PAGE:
In light of the tragic capsizing this spring of the yacht Cheeki Rafiki during an Atlantic crossing, and more recently the rescue of the crew of the yacht Walkabout after being caught in the path of hurricane Julio off Hawaii, it seems appropriate to take a new look at life rafts and in particular how life rafts are stored and deployed on offshore vessels. As a marine surveyor, I get a chance to look at many life raft installations. Sadly, more often than not I find rafts that are either not properly stored, or secured in such a way that would not allow rapid deployment in an emergency.
For those not familiar with the above incidents, the Cheeki Rafiki, a Beneteau 40.7, lost her keel and capsized midway through an Atlantic crossing this past May. The four crewmembers were tragically lost when the vessel suddenly overturned. The truly sad part was that a USCG swimmer later found the vessel’s life raft secured in place under the helmsman seat of the overturned yacht. Although it is not known if this raft had a hydrostatic release, it can be presumed that it did not. Even with a hydrostatic release, the raft’s location under the seat may not have allowed it to deploy once the vessel capsized.
In the case of the Walkabout, the raft was lost overboard during the height of the storm. Fortunately, this crew was able to get assistance before a raft was needed. These are just two recent incidents among many where an improperly stowed life raft was not available when needed.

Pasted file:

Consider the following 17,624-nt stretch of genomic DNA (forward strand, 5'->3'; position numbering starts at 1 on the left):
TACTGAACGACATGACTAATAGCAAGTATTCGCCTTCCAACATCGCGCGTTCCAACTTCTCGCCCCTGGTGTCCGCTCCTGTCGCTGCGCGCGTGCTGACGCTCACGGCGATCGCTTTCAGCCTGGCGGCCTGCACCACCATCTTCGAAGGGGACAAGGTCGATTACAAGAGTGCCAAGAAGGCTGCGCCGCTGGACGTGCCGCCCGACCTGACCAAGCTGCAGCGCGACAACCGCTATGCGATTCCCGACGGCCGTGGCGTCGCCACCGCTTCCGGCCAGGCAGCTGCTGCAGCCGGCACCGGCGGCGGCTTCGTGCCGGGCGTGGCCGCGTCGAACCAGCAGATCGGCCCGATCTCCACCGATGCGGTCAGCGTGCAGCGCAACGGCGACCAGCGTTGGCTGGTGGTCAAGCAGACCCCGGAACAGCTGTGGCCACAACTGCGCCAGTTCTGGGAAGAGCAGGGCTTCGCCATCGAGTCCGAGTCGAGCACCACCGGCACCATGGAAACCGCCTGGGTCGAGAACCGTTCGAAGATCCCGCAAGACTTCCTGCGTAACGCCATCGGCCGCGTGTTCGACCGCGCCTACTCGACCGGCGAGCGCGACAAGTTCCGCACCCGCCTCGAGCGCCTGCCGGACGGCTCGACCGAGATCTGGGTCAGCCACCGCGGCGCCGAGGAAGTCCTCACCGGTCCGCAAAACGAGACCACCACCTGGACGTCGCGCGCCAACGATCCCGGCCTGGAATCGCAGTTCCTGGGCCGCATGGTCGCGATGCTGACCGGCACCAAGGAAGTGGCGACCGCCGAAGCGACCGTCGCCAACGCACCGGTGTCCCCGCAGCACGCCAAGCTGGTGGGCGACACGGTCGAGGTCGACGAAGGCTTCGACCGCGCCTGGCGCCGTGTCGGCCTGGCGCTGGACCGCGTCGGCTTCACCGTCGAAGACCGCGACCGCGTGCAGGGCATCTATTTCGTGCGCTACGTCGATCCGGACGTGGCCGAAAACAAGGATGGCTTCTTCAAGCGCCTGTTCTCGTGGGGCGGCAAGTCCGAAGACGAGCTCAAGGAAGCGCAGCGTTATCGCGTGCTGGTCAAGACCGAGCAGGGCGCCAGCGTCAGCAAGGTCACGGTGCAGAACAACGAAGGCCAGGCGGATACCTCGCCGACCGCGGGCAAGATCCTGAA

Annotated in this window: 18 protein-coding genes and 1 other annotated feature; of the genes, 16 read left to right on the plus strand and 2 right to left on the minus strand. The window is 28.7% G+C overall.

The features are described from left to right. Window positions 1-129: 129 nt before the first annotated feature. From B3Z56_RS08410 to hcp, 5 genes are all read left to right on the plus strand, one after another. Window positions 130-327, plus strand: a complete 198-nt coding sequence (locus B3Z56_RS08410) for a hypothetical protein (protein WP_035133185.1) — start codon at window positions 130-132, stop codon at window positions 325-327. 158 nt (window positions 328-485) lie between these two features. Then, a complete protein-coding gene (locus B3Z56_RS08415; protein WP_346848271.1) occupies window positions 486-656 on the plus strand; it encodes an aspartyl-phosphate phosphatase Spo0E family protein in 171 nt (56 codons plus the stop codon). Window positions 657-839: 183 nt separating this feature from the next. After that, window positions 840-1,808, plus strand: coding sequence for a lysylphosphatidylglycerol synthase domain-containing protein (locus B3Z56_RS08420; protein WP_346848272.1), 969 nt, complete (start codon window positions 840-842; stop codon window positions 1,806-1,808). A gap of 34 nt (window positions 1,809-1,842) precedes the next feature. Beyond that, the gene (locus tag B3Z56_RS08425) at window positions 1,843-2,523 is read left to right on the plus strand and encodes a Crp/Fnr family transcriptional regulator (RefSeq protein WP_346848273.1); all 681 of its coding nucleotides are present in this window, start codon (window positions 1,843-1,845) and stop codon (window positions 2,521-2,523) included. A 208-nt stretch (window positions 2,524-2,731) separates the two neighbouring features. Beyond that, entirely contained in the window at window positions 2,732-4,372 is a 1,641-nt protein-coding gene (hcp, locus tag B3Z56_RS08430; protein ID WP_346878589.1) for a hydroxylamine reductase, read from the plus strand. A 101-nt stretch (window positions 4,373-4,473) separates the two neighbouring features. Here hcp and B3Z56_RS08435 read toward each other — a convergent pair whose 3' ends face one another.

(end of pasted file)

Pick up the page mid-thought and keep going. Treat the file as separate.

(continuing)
These cases clearly illustrate how important life raft storage is, yet most installations I see are poorly done at best. Few skippers really give much thought to just how their rafts are stored on their boats. When they do think about where to locate and secure the raft, they often miss some key concepts. Before we talk about how a raft is stowed, it helps to understand some of the challenges of a good installation.
Transom mounted raft on a Lagoon cat.
For a life raft to be truly useful, it must be able to be deployed quickly even in adverse conditions — most offshore racing rules call for 15 seconds or less. As illustrated with the loss of Cheeki Rafiki, things can and do go wrong fast at sea. Fifteen seconds may not give you and your crew the time needed to deploy a raft. A rehearsal at the dock takes 15 seconds but will likely take much longer at sea on a pitching deck in poor conditions.
The raft needs to be secured to the vessel so that it does not drift away once deployed. This is important for obvious reasons but thinking it will be possible to hold onto the tether when deploying could be a fatal mistake. Once again, this may be possible during calm conditions but at sea in storm conditions, it would be all but impossible. No matter how the raft is stowed, it should be in a location that protects it from damage and weather, while at the same time prevents it from being washed away by any waves breaking on or over the boat. As can be imagined, these requirements are challenging.